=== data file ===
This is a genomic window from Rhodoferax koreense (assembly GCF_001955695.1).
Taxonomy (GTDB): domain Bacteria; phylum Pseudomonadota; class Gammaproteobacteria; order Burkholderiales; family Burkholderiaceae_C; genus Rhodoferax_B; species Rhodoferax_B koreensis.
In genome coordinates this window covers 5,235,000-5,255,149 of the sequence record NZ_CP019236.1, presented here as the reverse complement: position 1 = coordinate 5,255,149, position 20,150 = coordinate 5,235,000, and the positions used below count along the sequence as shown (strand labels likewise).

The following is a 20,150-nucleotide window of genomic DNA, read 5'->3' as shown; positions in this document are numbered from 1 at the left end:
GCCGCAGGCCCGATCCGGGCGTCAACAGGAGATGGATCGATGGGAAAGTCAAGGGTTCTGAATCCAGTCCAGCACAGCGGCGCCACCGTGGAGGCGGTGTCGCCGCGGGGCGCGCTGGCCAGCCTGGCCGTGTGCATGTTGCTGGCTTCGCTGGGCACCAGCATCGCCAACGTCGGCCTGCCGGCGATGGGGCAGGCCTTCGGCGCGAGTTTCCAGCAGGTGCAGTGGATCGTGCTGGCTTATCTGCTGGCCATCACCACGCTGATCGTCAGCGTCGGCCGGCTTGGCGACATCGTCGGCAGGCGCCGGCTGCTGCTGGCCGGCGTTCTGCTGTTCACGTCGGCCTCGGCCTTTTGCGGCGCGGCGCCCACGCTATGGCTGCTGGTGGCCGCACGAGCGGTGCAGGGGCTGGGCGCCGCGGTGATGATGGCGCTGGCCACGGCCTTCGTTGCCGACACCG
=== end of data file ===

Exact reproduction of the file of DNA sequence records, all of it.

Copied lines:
This is a genomic window from Rhodoferax koreense (assembly GCF_001955695.1).
Taxonomy (GTDB): domain Bacteria; phylum Pseudomonadota; class Gammaproteobacteria; order Burkholderiales; family Burkholderiaceae_C; genus Rhodoferax_B; species Rhodoferax_B koreensis.
In genome coordinates this window covers 5,235,000-5,255,149 of the sequence record NZ_CP019236.1, presented here as the reverse complement: position 1 = coordinate 5,255,149, position 20,150 = coordinate 5,235,000, and the positions used below count along the sequence as shown (strand labels likewise).

The following is a 20,150-nucleotide window of genomic DNA, read 5'->3' as shown; positions in this document are numbered from 1 at the left end:
GCCGCAGGCCCGATCCGGGCGTCAACAGGAGATGGATCGATGGGAAAGTCAAGGGTTCTGAATCCAGTCCAGCACAGCGGCGCCACCGTGGAGGCGGTGTCGCCGCGGGGCGCGCTGGCCAGCCTGGCCGTGTGCATGTTGCTGGCTTCGCTGGGCACCAGCATCGCCAACGTCGGCCTGCCGGCGATGGGGCAGGCCTTCGGCGCGAGTTTCCAGCAGGTGCAGTGGATCGTGCTGGCTTATCTGCTGGCCATCACCACGCTGATCGTCAGCGTCGGCCGGCTTGGCGACATCGTCGGCAGGCGCCGGCTGCTGCTGGCCGGCGTTCTGCTGTTCACGTCGGCCTCGGCCTTTTGCGGCGCGGCGCCCACGCTATGGCTGCTGGTGGCCGCACGAGCGGTGCAGGGGCTGGGCGCCGCGGTGATGATGGCGCTGGCCACGGCCTTCGTTGCCGACACCG